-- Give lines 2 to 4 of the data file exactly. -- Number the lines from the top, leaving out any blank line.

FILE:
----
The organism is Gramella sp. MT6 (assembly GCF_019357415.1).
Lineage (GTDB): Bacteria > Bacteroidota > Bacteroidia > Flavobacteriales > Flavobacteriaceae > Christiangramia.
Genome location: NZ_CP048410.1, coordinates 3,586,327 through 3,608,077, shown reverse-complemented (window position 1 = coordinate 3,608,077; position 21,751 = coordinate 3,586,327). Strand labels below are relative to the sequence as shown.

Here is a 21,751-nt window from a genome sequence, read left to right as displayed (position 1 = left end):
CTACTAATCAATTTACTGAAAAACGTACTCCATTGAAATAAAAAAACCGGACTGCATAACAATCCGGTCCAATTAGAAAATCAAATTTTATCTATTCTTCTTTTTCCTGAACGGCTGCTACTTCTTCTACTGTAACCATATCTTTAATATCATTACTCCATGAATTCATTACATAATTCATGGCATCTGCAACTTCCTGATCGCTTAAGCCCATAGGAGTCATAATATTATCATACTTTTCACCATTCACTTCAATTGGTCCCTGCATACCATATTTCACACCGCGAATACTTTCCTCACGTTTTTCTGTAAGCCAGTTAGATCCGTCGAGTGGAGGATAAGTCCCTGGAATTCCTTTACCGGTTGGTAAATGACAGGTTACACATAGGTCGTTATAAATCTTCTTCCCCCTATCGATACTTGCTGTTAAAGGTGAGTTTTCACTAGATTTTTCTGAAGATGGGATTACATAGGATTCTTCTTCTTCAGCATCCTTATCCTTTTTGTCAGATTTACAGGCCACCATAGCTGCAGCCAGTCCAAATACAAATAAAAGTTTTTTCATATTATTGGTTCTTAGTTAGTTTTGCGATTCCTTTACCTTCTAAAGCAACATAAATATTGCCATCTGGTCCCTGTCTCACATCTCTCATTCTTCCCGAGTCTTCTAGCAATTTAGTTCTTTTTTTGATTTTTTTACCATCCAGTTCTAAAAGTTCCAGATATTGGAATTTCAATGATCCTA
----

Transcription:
Lineage (GTDB): Bacteria > Bacteroidota > Bacteroidia > Flavobacteriales > Flavobacteriaceae > Christiangramia.
Genome location: NZ_CP048410.1, coordinates 3,586,327 through 3,608,077, shown reverse-complemented (window position 1 = coordinate 3,608,077; position 21,751 = coordinate 3,586,327). Strand labels below are relative to the sequence as shown.

Here is a 21,751-nt window from a genome sequence, read left to right as displayed (position 1 = left end):